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Linux Hacker Exploits Researchers With Fake PoCs Posted to GitHub | #hacking | #cybersecurity | #infosec | #comptia | #pentest | #hacker


A GitHub user managed to dupe security researchers by publishing fake proofs-of-concept (PoCs) containing Linux backdoors.

Cybersecurity researchers use PoCs to test and better understand publicly known vulnerabilities. They are essential and ubiquitous which, perhaps, makes it easier for a bad one to slip through.

Researchers from Uptycs this week outed a GitHub user (now deactivated) who copied legitimate PoCs for known vulnerabilities, reposting them with hidden Linux-built infostealing malware. One of the two fake PoCs had already been forked 25 times at the time of discovery; a second copy has been forked 20 times.

Siddartha Malladi, security researcher at Uptycs, doesn’t blame the victims for the egg on their face. “On any bad day, I just might not check every detail,” he says about this kind of trap. “I’m not efficient enough to check every line of code every day, right?”

Attackers Attacking Defenders

During regular testing for various common vulnerabilities, the Uptycs researchers came across a suspicious PoC. “On the surface, it appears to be an authentic demonstration, complete with strings that mimic genuine output,” they wrote in their blog post, but running the code triggered “significant irregularities” in their system, including “unexpected network connections, unusual data transfers, and unauthorized system access attempts.”

It turned out that what they’d downloaded was a GitHub entry masquerading as a PoC for CVE-2023-35829, a 7.0-rated “high” severity use-after-free vulnerability in the Linux kernel. The contents of the submission were, tellingly, copied almost bit-for-bit from a legitimate PoC for a different vulnerability in the Linux kernel, CVE-2022-34918. The only difference was an additional file src/aclocal.m4 acting as a downloader for a Linux bash script. The script contains a backdoor that collects information about the host machine, such as the hostname and username and a list of home directory contents.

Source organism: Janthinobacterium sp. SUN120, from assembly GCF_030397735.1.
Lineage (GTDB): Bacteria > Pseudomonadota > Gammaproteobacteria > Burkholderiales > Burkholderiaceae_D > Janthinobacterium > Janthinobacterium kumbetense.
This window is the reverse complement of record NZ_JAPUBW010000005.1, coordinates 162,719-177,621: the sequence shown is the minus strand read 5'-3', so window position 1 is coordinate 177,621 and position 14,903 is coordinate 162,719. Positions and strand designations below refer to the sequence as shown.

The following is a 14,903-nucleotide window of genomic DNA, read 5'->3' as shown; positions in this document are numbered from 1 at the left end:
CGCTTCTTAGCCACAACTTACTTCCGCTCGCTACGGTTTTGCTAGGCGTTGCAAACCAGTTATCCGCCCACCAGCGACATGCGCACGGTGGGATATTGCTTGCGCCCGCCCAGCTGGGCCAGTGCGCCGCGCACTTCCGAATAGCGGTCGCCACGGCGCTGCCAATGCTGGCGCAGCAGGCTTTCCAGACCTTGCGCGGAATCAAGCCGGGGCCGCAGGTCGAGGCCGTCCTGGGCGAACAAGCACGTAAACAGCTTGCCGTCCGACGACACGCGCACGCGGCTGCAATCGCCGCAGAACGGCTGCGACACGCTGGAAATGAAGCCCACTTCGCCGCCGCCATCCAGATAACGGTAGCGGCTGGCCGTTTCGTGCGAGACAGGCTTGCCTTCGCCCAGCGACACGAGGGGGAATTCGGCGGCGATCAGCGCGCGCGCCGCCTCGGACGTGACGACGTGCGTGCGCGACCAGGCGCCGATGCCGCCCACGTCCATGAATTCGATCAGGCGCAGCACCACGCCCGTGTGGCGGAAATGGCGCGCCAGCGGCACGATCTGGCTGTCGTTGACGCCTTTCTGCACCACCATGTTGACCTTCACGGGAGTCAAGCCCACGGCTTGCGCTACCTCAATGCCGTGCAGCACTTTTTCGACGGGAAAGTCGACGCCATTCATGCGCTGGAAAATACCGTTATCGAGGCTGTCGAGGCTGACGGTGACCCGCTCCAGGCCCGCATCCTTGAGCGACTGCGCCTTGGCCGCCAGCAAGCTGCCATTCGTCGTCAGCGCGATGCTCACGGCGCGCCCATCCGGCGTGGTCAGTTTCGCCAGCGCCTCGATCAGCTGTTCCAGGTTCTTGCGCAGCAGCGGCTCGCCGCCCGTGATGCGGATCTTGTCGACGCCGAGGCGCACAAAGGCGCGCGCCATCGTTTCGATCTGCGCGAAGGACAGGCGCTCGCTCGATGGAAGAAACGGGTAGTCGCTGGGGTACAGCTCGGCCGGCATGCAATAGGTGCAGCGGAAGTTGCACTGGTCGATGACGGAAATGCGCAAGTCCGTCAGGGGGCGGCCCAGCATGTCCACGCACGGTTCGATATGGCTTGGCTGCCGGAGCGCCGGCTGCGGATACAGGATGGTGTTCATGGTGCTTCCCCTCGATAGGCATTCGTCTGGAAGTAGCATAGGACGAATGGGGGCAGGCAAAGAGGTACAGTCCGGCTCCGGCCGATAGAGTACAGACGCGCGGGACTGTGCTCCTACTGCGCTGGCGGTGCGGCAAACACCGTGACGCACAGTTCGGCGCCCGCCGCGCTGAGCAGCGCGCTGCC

The same profile behind that first malicious PoC also published one more, pertaining to CVE-2023-20871, a 7.8 “high” severity privilege escalation vulnerability in the VMware Fusion hypervisor. In everything but name, this second honeypot was identical to the first.

The mastermind behind all of this is GitHub user ChriSanders22. The profile appears to have stolen its bio from another GitHub user, and its profile picture depicts the chess grandmaster Shakhriyar Mamedyarov. Malladi was able to connect the profile with a user on chess.com from the Philippines.

The profile and its malicious PoCs have since been deleted. A GitHub spokesperson informed Dark Reading, “We removed the content in accordance with GitHub’s Acceptable Use Policies, which prohibit posting content that directly supports unlawful active attack or malware campaigns that are causing technical harms.”

A copied version of the fake CVE-2023-35829 PoC is still live. It has been forked 20 times.

What Security Pros Can Do

Neoteric as PoC poisoning may be, hackers have been known to impersonate researchers before. They might do it just to prove that they can, or to learn more about their adversaries. Or, Malladi posits, they might want to steal researchers’ powerful software tools.

Meanwhile, there’s not much that repositories can do to prevent this particular brand of phishing, even when a fake PoC obviously overlaps with a legitimate one. Malladi posits a hypothetical college course, where beginner students are assigned to code a “hello, world” program in Python, then publish it to GitHub. The same code could be published by dozens of new accounts, “but what can they do? It is a legit thing. That’s the problem even if copying can be detected, the admins cannot do anything about it.”

And so, cybersecurity professionals are going to have to walk the walk — engaging with cyberspace with the same caution and preparedness they expect of their clients, by always testing in a virtual environment.

“We’ve definitely seen these types of attacks before,” Malladi emphasizes. “I want people to understand that this is not stopping in the future.”

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